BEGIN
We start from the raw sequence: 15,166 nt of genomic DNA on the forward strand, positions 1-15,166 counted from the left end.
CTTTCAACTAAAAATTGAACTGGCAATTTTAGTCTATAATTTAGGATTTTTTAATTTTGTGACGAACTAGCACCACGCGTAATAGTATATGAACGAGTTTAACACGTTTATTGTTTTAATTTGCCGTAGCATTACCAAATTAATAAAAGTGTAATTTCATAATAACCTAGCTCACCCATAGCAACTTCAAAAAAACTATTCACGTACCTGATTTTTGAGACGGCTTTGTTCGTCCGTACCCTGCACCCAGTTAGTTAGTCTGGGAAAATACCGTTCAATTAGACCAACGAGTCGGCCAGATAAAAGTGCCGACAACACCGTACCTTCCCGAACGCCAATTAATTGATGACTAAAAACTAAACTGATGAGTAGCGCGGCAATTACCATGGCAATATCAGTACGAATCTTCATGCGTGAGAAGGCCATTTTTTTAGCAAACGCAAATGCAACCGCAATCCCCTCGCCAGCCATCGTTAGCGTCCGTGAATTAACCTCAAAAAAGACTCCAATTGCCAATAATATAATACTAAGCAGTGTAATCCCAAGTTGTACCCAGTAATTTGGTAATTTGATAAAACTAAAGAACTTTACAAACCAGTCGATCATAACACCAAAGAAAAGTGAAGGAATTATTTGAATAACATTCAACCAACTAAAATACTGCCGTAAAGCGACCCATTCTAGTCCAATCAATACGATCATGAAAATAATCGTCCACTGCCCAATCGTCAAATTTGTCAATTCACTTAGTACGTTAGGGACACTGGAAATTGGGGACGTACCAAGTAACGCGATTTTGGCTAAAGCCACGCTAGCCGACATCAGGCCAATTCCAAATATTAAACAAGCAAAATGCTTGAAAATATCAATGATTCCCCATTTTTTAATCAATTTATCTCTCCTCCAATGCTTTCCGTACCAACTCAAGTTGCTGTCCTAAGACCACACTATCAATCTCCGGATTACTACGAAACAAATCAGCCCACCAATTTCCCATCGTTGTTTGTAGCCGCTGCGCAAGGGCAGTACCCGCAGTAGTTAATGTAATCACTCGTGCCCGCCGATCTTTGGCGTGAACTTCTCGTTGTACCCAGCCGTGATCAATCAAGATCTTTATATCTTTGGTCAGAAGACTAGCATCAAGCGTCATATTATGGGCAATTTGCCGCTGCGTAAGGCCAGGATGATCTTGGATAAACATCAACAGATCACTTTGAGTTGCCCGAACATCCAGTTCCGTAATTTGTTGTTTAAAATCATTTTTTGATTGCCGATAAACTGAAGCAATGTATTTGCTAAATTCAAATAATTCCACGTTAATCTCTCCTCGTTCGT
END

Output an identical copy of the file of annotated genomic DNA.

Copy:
We start from the raw sequence: 15,166 nt of genomic DNA on the forward strand, positions 1-15,166 counted from the left end.
CTTTCAACTAAAAATTGAACTGGCAATTTTAGTCTATAATTTAGGATTTTTTAATTTTGTGACGAACTAGCACCACGCGTAATAGTATATGAACGAGTTTAACACGTTTATTGTTTTAATTTGCCGTAGCATTACCAAATTAATAAAAGTGTAATTTCATAATAACCTAGCTCACCCATAGCAACTTCAAAAAAACTATTCACGTACCTGATTTTTGAGACGGCTTTGTTCGTCCGTACCCTGCACCCAGTTAGTTAGTCTGGGAAAATACCGTTCAATTAGACCAACGAGTCGGCCAGATAAAAGTGCCGACAACACCGTACCTTCCCGAACGCCAATTAATTGATGACTAAAAACTAAACTGATGAGTAGCGCGGCAATTACCATGGCAATATCAGTACGAATCTTCATGCGTGAGAAGGCCATTTTTTTAGCAAACGCAAATGCAACCGCAATCCCCTCGCCAGCCATCGTTAGCGTCCGTGAATTAACCTCAAAAAAGACTCCAATTGCCAATAATATAATACTAAGCAGTGTAATCCCAAGTTGTACCCAGTAATTTGGTAATTTGATAAAACTAAAGAACTTTACAAACCAGTCGATCATAACACCAAAGAAAAGTGAAGGAATTATTTGAATAACATTCAACCAACTAAAATACTGCCGTAAAGCGACCCATTCTAGTCCAATCAATACGATCATGAAAATAATCGTCCACTGCCCAATCGTCAAATTTGTCAATTCACTTAGTACGTTAGGGACACTGGAAATTGGGGACGTACCAAGTAACGCGATTTTGGCTAAAGCCACGCTAGCCGACATCAGGCCAATTCCAAATATTAAACAAGCAAAATGCTTGAAAATATCAATGATTCCCCATTTTTTAATCAATTTATCTCTCCTCCAATGCTTTCCGTACCAACTCAAGTTGCTGTCCTAAGACCACACTATCAATCTCCGGATTACTACGAAACAAATCAGCCCACCAATTTCCCATCGTTGTTTGTAGCCGCTGCGCAAGGGCAGTACCCGCAGTAGTTAATGTAATCACTCGTGCCCGCCGATCTTTGGCGTGAACTTCTCGTTGTACCCAGCCGTGATCAATCAAGATCTTTATATCTTTGGTCAGAAGACTAGCATCAAGCGTCATATTATGGGCAATTTGCCGCTGCGTAAGGCCAGGATGATCTTGGATAAACATCAACAGATCACTTTGAGTTGCCCGAACATCCAGTTCCGTAATTTGTTGTTTAAAATCATTTTTTGATTGCCGATAAACTGAAGCAATGTATTTGCTAAATTCAAATAATTCCACGTTAATCTCTCCTCGTTCGT